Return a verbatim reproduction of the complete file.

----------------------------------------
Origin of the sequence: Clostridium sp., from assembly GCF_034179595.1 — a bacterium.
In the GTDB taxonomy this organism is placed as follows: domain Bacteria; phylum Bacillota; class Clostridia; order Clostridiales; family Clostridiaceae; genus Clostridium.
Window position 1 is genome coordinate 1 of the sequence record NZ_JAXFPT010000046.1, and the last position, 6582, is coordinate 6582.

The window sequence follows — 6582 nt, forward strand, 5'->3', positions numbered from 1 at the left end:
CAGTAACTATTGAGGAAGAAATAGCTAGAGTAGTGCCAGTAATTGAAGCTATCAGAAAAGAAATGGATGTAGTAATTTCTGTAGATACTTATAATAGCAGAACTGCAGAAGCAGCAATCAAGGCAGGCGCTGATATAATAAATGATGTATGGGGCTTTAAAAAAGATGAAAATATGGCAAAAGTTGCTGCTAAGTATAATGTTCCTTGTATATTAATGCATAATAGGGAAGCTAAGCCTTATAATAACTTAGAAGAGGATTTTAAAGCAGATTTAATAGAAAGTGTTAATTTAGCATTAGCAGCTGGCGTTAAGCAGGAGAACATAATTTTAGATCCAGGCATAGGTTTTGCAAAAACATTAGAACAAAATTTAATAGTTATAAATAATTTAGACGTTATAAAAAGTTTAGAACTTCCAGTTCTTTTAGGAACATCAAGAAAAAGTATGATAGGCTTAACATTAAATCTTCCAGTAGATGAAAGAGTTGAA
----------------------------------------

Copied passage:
Origin of the sequence: Clostridium sp., from assembly GCF_034179595.1 — a bacterium.
In the GTDB taxonomy this organism is placed as follows: domain Bacteria; phylum Bacillota; class Clostridia; order Clostridiales; family Clostridiaceae; genus Clostridium.
Window position 1 is genome coordinate 1 of the sequence record NZ_JAXFPT010000046.1, and the last position, 6582, is coordinate 6582.

The window sequence follows — 6582 nt, forward strand, 5'->3', positions numbered from 1 at the left end:
CAGTAACTATTGAGGAAGAAATAGCTAGAGTAGTGCCAGTAATTGAAGCTATCAGAAAAGAAATGGATGTAGTAATTTCTGTAGATACTTATAATAGCAGAACTGCAGAAGCAGCAATCAAGGCAGGCGCTGATATAATAAATGATGTATGGGGCTTTAAAAAAGATGAAAATATGGCAAAAGTTGCTGCTAAGTATAATGTTCCTTGTATATTAATGCATAATAGGGAAGCTAAGCCTTATAATAACTTAGAAGAGGATTTTAAAGCAGATTTAATAGAAAGTGTTAATTTAGCATTAGCAGCTGGCGTTAAGCAGGAGAACATAATTTTAGATCCAGGCATAGGTTTTGCAAAAACATTAGAACAAAATTTAATAGTTATAAATAATTTAGACGTTATAAAAAGTTTAGAACTTCCAGTTCTTTTAGGAACATCAAGAAAAAGTATGATAGGCTTAACATTAAATCTTCCAGTAGATGAAAGAGTTGAA